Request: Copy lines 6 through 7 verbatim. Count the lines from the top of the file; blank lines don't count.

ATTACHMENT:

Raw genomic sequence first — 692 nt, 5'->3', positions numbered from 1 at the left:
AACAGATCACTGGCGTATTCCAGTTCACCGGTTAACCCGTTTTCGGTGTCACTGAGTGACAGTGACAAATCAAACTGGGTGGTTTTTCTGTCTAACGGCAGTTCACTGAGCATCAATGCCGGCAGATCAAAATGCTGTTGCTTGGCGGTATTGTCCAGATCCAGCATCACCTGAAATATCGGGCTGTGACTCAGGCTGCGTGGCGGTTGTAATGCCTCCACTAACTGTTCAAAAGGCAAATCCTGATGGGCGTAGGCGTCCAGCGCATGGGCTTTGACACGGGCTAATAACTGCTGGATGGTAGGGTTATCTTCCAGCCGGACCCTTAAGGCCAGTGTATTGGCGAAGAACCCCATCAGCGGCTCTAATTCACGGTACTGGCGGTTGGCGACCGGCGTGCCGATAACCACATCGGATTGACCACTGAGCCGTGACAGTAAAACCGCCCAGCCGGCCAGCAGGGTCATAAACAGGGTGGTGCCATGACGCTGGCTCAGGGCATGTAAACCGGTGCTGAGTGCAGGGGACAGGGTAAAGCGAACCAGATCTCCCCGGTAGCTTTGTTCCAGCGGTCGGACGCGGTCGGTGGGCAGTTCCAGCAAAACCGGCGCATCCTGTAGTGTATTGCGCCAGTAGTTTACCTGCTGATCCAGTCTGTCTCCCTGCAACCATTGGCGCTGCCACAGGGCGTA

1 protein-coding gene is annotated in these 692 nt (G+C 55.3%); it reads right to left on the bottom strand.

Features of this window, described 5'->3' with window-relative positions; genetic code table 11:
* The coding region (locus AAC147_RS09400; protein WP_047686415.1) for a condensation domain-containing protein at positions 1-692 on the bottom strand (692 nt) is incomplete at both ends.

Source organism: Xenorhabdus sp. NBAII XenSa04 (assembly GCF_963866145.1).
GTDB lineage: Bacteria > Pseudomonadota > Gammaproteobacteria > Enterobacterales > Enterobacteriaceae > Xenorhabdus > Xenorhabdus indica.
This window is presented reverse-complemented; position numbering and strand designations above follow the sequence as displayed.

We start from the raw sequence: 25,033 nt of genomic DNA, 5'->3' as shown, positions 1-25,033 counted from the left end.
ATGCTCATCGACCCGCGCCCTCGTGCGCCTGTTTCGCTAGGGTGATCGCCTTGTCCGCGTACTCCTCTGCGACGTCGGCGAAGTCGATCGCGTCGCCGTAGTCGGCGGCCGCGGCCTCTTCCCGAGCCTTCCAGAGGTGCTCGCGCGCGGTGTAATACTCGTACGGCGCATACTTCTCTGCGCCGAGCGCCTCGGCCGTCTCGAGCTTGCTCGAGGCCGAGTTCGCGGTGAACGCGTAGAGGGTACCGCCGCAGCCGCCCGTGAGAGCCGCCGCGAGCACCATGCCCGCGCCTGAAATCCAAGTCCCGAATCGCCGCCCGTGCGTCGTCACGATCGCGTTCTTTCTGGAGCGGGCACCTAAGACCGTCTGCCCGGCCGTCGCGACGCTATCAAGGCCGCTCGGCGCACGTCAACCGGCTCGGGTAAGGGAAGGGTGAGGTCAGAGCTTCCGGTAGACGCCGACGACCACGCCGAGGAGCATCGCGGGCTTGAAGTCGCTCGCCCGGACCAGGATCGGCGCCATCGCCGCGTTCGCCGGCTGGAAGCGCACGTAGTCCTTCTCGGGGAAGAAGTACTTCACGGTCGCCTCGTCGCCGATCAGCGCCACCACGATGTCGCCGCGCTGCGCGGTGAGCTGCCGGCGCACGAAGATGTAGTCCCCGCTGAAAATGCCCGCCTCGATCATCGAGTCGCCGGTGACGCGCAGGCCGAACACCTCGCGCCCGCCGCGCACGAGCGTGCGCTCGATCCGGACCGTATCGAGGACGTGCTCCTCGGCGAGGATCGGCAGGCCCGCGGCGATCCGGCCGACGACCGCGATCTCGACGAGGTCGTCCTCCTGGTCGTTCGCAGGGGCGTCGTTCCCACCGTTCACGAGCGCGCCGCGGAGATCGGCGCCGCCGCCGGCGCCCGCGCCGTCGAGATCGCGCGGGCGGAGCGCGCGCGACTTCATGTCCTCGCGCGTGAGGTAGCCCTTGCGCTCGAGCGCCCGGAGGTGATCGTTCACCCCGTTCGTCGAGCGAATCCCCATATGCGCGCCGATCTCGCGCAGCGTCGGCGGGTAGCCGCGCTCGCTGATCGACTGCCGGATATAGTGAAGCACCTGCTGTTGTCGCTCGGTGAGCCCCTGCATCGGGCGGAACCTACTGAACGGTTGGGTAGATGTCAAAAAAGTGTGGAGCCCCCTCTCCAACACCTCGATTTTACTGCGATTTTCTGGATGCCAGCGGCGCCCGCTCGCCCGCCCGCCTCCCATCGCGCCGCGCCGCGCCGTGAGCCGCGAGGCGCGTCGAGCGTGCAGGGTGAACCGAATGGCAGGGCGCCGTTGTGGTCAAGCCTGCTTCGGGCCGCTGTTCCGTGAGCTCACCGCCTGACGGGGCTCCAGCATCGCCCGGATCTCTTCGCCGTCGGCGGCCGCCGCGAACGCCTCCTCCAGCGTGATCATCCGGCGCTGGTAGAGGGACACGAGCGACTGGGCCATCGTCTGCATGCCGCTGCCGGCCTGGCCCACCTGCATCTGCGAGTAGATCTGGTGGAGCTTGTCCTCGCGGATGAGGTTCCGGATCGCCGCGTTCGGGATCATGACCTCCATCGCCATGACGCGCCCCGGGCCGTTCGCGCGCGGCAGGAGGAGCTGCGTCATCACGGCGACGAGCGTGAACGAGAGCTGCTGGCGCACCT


Source organism: Xenorhabdus sp. NBAII XenSa04 (assembly GCF_963866145.1).
GTDB lineage: Bacteria > Pseudomonadota > Gammaproteobacteria > Enterobacterales > Enterobacteriaceae > Xenorhabdus > Xenorhabdus indica.